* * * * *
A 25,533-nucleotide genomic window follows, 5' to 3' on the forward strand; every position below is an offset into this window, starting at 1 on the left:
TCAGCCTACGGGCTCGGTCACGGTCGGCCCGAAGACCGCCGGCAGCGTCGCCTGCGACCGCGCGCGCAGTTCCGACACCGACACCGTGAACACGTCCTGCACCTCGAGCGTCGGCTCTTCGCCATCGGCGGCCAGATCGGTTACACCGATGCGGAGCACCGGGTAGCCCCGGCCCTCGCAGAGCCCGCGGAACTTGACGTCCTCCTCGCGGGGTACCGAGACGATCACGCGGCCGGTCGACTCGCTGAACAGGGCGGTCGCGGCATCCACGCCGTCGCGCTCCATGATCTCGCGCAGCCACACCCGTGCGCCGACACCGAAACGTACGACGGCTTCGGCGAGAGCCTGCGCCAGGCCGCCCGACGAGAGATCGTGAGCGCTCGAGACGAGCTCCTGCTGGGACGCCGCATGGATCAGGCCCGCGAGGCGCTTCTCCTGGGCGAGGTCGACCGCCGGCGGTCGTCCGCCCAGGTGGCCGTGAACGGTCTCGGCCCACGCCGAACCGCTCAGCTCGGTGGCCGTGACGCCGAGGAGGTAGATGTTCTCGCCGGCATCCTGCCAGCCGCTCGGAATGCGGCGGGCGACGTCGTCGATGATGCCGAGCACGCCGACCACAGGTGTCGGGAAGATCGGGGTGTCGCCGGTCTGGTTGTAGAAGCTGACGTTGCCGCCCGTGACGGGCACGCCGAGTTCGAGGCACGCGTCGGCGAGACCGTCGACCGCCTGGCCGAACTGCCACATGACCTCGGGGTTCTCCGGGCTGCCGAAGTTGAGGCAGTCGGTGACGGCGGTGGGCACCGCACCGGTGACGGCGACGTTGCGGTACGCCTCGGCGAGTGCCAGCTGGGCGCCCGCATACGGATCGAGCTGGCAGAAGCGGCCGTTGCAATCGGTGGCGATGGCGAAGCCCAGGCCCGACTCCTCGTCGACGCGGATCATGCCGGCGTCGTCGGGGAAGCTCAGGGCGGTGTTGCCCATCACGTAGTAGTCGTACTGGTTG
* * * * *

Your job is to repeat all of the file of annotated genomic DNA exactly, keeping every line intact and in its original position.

A 25,533-nucleotide genomic window follows, 5' to 3' on the forward strand; every position below is an offset into this window, starting at 1 on the left:
TCAGCCTACGGGCTCGGTCACGGTCGGCCCGAAGACCGCCGGCAGCGTCGCCTGCGACCGCGCGCGCAGTTCCGACACCGACACCGTGAACACGTCCTGCACCTCGAGCGTCGGCTCTTCGCCATCGGCGGCCAGATCGGTTACACCGATGCGGAGCACCGGGTAGCCCCGGCCCTCGCAGAGCCCGCGGAACTTGACGTCCTCCTCGCGGGGTACCGAGACGATCACGCGGCCGGTCGACTCGCTGAACAGGGCGGTCGCGGCATCCACGCCGTCGCGCTCCATGATCTCGCGCAGCCACACCCGTGCGCCGACACCGAAACGTACGACGGCTTCGGCGAGAGCCTGCGCCAGGCCGCCCGACGAGAGATCGTGAGCGCTCGAGACGAGCTCCTGCTGGGACGCCGCATGGATCAGGCCCGCGAGGCGCTTCTCCTGGGCGAGGTCGACCGCCGGCGGTCGTCCGCCCAGGTGGCCGTGAACGGTCTCGGCCCACGCCGAACCGCTCAGCTCGGTGGCCGTGACGCCGAGGAGGTAGATGTTCTCGCCGGCATCCTGCCAGCCGCTCGGAATGCGGCGGGCGACGTCGTCGATGATGCCGAGCACGCCGACCACAGGTGTCGGGAAGATCGGGGTGTCGCCGGTCTGGTTGTAGAAGCTGACGTTGCCGCCCGTGACGGGCACGCCGAGTTCGAGGCACGCGTCGGCGAGACCGTCGACCGCCTGGCCGAACTGCCACATGACCTCGGGGTTCTCCGGGCTGCCGAAGTTGAGGCAGTCGGTGACGGCGGTGGGCACCGCACCGGTGACGGCGACGTTGCGGTACGCCTCGGCGAGTGCCAGCTGGGCGCCCGCATACGGATCGAGCTGGCAGAAGCGGCCGTTGCAATCGGTGGCGATGGCGAAGCCCAGGCCCGACTCCTCGTCGACGCGGATCATGCCGGCGTCGTCGGGGAAGCTCAGGGCGGTGTTGCCCATCACGTAGTAGTCGTACTGGTTG